LaShawn Merritt: ‘Losing only makes you stronger’

DAEGU, South Korea — At the top of the stretch, it seemed that LaShawn Merritt, America’s best 400-meter sprinter, had scripted the perfect coda to the bizarre saga of his lengthy suspension for taking a — no easy way around this — male-enhancement product two years ago.

After roaring through the prelims and the semifinals, he had rounded the final curve and was in the lead; 100 more meters and victory would be his.


Jillian Camarena-Williams makes shot-put, and love, history

DAEGU, South Korea — Sure, technique helps. Right, being healthy is huge. But when you’re in love, really truly madly in love, the kind of love they write about in books and they make movies about, when your husband is your soulmate, and you’re out there in front of the cheering thousands, and you’ve got to will yourself to go places you’ve never gone before, he’s there with you.

It’s true love. It is.


No fear, one DQ, two golds

DAEGU, South Korea — John Smith, the Southern California track coach for whom there are two ways — his way and the highway — has a mantra he particularly likes.

Fear, he says, is nothing but “false evidence appearing real.” There’s no fear in anything, he says. Get out there and 100 percent do your best. Just execute.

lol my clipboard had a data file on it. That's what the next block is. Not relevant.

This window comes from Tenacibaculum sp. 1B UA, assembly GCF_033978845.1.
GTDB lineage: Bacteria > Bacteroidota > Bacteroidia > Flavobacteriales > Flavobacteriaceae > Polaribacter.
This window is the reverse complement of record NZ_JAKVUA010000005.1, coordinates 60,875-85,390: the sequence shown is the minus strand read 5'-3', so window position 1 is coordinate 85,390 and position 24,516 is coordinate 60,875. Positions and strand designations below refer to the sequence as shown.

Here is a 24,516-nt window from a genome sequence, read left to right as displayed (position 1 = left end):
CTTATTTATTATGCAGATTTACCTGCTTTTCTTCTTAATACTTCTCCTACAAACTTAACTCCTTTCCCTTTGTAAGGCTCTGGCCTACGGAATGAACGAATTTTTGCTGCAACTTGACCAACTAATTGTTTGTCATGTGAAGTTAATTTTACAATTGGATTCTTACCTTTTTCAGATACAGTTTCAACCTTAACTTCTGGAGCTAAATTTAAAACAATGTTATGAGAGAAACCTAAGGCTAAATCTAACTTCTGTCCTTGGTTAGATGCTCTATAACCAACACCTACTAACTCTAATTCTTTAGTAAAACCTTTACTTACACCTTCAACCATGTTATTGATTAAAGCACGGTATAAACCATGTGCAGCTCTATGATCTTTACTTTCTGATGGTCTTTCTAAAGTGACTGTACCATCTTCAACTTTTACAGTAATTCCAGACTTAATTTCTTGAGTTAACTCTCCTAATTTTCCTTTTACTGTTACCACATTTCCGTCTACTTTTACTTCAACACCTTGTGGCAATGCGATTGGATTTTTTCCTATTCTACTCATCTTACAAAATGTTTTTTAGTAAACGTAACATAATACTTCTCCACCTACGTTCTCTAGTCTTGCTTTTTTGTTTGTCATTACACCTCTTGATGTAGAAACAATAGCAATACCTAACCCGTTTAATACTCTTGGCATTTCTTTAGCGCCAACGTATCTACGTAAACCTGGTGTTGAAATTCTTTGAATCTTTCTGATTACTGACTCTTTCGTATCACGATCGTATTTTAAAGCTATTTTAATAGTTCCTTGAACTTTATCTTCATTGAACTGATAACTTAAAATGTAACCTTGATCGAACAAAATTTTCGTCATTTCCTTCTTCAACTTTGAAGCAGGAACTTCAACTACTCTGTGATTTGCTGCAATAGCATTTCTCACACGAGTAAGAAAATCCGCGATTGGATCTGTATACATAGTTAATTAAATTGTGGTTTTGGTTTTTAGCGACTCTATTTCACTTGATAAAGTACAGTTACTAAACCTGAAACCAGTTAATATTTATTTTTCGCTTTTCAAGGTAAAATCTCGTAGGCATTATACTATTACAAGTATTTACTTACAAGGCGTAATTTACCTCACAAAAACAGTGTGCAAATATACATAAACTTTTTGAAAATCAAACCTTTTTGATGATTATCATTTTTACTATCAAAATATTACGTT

Usain Bolt’s epic disqualification

DAEGU, South Korea — Usain Bolt false-started, and Yohan Blake, his Jamaican training partner, won the men’s 100-meter world championship title in a race that immediately created a sensational controversy sure to linger to and through the London 2012 Olympic Games.

Whether that controversy is good for track and field, a sport that desperately needs stars and on Sunday by rule excused its biggest star from its biggest event — all that remains to be seen.


Oscar Pistorius and the power of will

DAEGU, South Korea — It took 45 seconds, more or less, for Oscar Pistorius to show the world, again and emphatically, that sport holds no barriers to the power of will.

Running on prosthetic devices that he puts on the way able-bodied athletes slip on shoes, Pistorius, the South African whose lower legs were amputated when he was a baby, turned 400 meters at the track and field world championships in 45.39 seconds, third-fastest in his heat, plenty fast to move him into Monday’s semifinal.